Scientists Get Mice Drunk to Research Treatment for Life-Threatening Intoxication in Humans
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Scientists Get Mice Drunk to Research Treatment for Life-Threatening Intoxication in Humans

A group of mice gets drunk so scientists can research the effects a naturally produced hormone has on intoxication.  (Photo: Pixabay/Pexels)

A group of scientists has conducted research on a naturally produced hormone called FGF21 by analyzing its effects on drunk mice, according to a study published on Tuesday by Cell Metabolism. The study may suggest a treatment for life-threatening alcohol poisoning in humans.

Scientists from the University of Texas Southwestern Medical Center carried out their research by giving a single “binge dose” of ethanol to both mice bred without the capability to naturally produce FGF21 and regular mice. From there, the two groups of mice were compared.

By taking note of the mice’s “righting reflexes” (such as their ability to get back on their feet after being placed on their backs), the group found out that mice lacking FGF21 remained drunk for longer than the regular mice.

Additionally, the group observed the effects an extra shot of FGF21 had on inebriated mice. Mice that were given an additional dose of the hormone sobered up faster than the control drunk mice by an average of about an hour and a half.

The study concluded that FGF21 counteracts loss of consciousness and coordination caused by alcohol and speeds up recovery from alcohol-induced intoxication. These “sobering” effects were determined to be the result of the hormone’s ability to activate the noradrenergic nervous system, a grouping of nerve cells in the brain that controls alertness.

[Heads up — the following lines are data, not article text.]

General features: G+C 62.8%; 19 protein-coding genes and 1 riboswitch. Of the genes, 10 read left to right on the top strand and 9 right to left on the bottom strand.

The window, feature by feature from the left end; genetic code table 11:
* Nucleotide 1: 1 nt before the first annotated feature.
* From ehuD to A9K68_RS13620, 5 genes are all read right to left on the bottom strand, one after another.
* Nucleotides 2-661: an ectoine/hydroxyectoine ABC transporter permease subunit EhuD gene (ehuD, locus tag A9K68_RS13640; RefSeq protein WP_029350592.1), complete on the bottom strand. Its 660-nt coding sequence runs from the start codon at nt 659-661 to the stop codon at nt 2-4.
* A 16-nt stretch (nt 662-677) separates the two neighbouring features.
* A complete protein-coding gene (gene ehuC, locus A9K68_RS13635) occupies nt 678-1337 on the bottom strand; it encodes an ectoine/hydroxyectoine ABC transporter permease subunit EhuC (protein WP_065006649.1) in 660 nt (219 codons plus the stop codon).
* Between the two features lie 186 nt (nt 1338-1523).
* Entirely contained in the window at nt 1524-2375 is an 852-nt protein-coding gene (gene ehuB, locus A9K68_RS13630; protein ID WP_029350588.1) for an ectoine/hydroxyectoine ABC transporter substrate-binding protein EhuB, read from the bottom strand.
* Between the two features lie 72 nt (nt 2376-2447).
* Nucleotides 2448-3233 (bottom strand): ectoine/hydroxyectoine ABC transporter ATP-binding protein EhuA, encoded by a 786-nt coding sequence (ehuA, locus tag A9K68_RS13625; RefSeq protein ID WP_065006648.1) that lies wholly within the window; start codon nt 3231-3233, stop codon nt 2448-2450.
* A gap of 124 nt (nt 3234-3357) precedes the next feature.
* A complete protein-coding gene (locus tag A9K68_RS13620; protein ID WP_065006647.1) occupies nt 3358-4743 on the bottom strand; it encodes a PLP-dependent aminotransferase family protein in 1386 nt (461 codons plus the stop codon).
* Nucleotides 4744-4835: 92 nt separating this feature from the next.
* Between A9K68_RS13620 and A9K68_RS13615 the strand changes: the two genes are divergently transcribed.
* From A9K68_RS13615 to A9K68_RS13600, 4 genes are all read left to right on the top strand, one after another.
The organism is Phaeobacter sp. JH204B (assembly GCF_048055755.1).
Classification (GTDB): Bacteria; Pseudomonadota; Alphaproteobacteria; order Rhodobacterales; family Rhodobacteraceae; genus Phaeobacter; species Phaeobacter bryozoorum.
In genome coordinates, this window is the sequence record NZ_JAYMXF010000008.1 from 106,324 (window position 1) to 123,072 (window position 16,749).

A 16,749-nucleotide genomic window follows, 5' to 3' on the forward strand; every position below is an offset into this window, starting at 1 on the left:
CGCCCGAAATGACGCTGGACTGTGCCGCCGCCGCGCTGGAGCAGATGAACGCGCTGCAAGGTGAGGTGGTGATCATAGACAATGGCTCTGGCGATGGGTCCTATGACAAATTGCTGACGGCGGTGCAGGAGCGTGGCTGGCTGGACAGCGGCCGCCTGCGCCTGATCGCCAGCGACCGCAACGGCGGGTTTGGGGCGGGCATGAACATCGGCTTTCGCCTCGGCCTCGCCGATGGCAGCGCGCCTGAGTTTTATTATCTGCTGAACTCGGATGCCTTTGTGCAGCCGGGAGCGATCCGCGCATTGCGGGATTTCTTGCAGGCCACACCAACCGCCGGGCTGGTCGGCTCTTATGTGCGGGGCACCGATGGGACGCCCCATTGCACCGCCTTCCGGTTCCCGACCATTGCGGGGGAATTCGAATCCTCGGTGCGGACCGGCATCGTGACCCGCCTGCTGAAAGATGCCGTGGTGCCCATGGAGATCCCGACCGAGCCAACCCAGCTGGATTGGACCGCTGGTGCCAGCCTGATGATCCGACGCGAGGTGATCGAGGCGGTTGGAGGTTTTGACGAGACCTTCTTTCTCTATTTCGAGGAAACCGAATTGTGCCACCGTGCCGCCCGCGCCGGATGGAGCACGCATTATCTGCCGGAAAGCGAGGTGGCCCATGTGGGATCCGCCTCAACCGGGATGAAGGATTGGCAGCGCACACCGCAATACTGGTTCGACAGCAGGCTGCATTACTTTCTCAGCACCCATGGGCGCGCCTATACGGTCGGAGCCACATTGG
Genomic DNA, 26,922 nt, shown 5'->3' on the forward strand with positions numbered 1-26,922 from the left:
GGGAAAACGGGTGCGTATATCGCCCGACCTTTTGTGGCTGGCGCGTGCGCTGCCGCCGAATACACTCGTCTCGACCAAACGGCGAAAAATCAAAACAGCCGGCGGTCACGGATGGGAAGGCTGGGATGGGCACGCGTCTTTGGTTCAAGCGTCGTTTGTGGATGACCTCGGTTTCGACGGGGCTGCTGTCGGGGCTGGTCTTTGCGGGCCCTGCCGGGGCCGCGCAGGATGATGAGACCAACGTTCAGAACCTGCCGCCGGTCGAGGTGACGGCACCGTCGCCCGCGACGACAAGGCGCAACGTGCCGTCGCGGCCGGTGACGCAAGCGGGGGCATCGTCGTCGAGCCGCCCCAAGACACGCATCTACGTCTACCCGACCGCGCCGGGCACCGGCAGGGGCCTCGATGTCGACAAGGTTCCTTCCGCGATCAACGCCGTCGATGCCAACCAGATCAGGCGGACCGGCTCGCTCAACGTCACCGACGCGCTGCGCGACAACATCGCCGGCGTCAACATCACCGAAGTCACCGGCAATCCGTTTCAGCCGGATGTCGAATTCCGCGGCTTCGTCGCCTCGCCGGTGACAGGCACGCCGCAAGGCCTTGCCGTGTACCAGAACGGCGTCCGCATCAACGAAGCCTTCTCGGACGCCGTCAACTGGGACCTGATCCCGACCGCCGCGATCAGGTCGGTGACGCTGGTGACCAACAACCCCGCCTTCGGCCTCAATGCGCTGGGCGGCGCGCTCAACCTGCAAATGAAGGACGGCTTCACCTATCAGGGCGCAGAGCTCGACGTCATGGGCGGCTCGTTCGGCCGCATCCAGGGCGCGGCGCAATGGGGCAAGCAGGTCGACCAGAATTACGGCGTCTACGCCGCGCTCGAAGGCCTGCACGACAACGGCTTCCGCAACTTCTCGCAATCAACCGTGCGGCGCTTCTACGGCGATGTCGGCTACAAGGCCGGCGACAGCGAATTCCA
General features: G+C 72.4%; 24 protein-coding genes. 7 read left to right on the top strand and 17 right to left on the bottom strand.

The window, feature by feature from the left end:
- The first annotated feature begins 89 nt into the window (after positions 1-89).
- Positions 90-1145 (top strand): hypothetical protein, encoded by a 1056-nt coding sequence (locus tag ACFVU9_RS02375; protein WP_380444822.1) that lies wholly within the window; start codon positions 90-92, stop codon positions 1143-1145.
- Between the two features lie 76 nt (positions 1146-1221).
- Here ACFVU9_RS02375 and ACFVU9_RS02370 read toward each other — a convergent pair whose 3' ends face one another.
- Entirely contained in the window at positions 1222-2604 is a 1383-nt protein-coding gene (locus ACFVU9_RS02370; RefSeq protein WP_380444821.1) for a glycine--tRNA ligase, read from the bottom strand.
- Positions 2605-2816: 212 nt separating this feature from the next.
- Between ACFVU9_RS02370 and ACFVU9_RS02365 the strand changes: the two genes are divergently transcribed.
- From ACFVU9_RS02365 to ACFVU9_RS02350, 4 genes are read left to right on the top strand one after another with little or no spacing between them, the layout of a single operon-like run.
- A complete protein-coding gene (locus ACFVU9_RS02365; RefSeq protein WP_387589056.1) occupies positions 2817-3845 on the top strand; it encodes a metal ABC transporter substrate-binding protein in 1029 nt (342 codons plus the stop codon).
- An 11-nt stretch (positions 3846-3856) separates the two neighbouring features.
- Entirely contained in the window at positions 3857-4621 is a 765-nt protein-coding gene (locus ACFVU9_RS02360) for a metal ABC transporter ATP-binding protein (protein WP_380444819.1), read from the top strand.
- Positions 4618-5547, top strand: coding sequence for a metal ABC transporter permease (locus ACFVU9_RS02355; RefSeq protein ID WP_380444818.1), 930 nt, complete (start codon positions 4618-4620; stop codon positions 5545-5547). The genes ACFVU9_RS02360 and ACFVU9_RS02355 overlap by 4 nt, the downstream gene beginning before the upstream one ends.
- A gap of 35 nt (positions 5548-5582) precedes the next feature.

The team’s graphical abstract. (Photo: Cell Metabolism)

While this study was conducted on mice and not people, the research suggests FGF21 as a possible treatment for life-threatening alcohol poisoning in humans. And, according to Gizmodo, other clinical trials have already studied the hormone for other potential applications. This lends credibility to FGF21’s possible safe use as a medicine in the future.

“Our studies suggest that FGF21 might be useful for treating the many patients who come into emergency rooms with acute alcohol poisoning,” senior study author and biochemist Steven Kliewer informed Gizmodo.

“Increasing alertness and wakefulness would be helpful both for preventing them from choking on their own vomit and for speeding up evaluation and treatment of other injuries.”

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Candie Getgen is the managing editor for Gin Raiders. Before immersing herself in the world of spirits journalism, Candie has been many things: a bartender, a literary journal editor, an English teacher — and even a poet. Now, Candie shares her passion for gin with the world and hopes to help others fall in love with it, too (if they haven't already!). When not writing, Candie enjoys sipping an extra-dry martini while painting or relaxing by the pool with a thrilling mystery novel.